Arab Christians need to engage more with Muslims: Palestinian bishop
The message for Christians to engage with their Muslim neighbors often seems to come in the West, but this time the call was made in the Middle East.
Arab Christians have to engage more fully engaged with their neighbors, especially Muslims around them, a Palestinian bishop who heads the Lutheran World Federation has told a gathering of Middle East church leaders.
"I say today that we Arab Christians have no choice but to be in conversation with our neighbors," said Bishop Munib A. Younan, president of the 70-million strong Lutheran World Federation in Beirut, Lebanon.
"I hesitate to use the word 'dialogue' since that word could imply a detached, academic exercise. Dialogue is important in some contexts, but we need full engagement.
"We need engagement with all monotheistic faiths, especially Muslims," said Younan, who heads the Evangelical Lutheran Church in Jordan and the Holy Land.
He leads one of the smallest churches in the World Council of Churches and the LWF, but it has a strong presence in the Holy Land, noted among other roles for the key part it plays in education.
Younan was speaking at a joint World Council of Churches and Middle East Council of Churches conference on the Christian presence in the Middle East, on May 22 in Beirut.
The global and regional church leader called on the heads of the churches in the Middle East Council of Churches "to be the living witness of the church."
He noted, "Our voice is missing at this time of Arab Awakening. Our silence has given the impression that we are afraid or that we simply accept recent developments. The future of Christianity in our region is found when we show a different way, the way of love to our societies."
Younan stressed however, "We are living in a time of uncertainty, when the Middle East is boiling. It is imperative that we have made the effort to gather in this critical time."
At the May 21-25 meeting, the general secretary of the World Council of Churches, Rev. Olav Fykse Tveit said, "Christian solidarity means that we care for life, rights and dignity of all human beings, while we work together in hope for a better future."
Tveit also discussed Syria, a country of significant concern to churches around the world. He said that the people of Syria have paid an enormous price for the failure of their government in protecting its citizens, the WCC reported.
"This is the failure of the international community to provide a political solution to avoid the tragedy in Syria, which also includes the kidnapping of the two Syrian Orthodox bishops from Aleppo," noting the two bishops symbolizing other clergy who have been abducted in the area.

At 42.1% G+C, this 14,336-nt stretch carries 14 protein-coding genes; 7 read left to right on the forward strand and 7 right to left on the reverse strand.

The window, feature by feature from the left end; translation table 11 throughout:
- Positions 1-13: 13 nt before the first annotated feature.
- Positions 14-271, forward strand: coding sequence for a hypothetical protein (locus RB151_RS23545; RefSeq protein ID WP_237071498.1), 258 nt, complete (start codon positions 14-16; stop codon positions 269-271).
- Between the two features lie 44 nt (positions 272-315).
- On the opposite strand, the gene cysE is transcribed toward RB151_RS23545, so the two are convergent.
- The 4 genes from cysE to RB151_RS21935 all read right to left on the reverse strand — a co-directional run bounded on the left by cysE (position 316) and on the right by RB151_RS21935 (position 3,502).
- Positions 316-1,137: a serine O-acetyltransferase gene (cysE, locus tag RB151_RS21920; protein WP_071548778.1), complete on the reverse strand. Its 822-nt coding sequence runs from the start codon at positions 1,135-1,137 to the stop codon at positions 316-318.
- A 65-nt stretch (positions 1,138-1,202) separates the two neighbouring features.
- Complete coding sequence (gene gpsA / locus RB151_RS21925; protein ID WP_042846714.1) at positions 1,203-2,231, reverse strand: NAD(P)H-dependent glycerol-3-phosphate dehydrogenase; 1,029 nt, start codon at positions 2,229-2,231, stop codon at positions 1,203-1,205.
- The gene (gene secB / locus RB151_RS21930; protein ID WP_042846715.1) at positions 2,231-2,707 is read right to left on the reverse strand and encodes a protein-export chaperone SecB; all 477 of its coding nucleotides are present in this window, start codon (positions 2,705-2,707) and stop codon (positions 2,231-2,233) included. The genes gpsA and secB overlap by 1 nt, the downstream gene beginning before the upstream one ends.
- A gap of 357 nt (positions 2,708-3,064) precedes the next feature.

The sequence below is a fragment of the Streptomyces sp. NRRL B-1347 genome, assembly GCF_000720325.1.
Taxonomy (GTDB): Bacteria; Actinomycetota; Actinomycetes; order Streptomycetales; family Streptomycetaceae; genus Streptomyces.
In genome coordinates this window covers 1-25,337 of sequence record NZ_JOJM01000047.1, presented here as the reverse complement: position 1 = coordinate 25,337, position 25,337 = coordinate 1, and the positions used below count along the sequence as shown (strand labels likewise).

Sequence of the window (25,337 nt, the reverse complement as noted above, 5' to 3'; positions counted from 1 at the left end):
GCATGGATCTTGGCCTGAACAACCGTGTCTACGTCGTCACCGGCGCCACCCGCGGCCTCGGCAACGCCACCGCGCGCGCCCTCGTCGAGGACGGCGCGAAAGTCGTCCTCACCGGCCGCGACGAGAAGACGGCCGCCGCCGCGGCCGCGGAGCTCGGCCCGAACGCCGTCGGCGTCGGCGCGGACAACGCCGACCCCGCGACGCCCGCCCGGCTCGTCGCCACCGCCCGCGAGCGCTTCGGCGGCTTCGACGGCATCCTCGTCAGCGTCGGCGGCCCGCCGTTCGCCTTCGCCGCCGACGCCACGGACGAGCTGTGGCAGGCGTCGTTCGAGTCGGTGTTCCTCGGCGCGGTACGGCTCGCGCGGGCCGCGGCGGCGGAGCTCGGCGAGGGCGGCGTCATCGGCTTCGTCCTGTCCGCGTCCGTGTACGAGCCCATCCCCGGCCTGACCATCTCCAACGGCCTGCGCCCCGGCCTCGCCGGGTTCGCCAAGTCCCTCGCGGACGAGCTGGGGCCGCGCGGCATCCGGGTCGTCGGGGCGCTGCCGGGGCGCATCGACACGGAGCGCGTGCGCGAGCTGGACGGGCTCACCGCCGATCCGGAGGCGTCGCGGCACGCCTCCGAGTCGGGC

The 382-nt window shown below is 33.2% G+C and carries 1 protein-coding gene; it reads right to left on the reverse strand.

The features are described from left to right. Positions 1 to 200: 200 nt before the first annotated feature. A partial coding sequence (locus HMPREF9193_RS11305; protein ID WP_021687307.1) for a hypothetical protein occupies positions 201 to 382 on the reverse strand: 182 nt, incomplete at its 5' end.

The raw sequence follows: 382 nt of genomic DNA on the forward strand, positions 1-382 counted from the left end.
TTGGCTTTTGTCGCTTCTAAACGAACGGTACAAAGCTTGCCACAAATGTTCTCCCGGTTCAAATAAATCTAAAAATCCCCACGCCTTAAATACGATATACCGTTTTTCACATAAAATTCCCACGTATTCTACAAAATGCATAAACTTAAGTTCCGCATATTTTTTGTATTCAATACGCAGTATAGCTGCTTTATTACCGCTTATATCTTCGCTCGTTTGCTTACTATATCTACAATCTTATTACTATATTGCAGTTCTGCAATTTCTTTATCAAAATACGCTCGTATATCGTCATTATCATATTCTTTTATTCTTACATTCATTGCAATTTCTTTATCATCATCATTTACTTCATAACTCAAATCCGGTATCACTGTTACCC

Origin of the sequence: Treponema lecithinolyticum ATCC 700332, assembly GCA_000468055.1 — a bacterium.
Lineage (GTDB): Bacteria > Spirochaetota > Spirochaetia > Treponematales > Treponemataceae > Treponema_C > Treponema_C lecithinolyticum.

"We are here to listen to the concerns of churches in the Middle East and learn from their experiences of living together in plurality with other faiths," the world churches leader said.
In his speech, Younan said the process of reform continues to be at the heart of every Arab and Middle Eastern Christian.
Their hopes, he said, will not end until they see the Middle East transformed through the values that Arab Christians cherish.
"As Arab Christians, building our societies, loyal to our countries and nationalities, bringing hope in hopeless situations, and guarantees of developing civil society that respects human rights, freedom of religion, gender justice, and freedom of expression," said Younan.
In 2010 Younan, who received his theological training in Finland, was voted as the first Palestinian to lead the Lutheran World Federation.
Speaking for Middle East and Arab Christians he said, "Our hope will not end until we see the Middle East transformed into the values we cherish.
"Our goal is not merely to survive, but to thrive."
* Other speakers at the conference included Rev. Michel Jalkh, acting general secretary of the MECC; Rev. Katharine Jefferts Schori, presiding bishop of the Episcopal Church in the United States; Rev. Habib Badr, president of the National Evangelical Church of Beirut; and Patriarch Mor Ignatius Joseph Younan III, the MECC's president.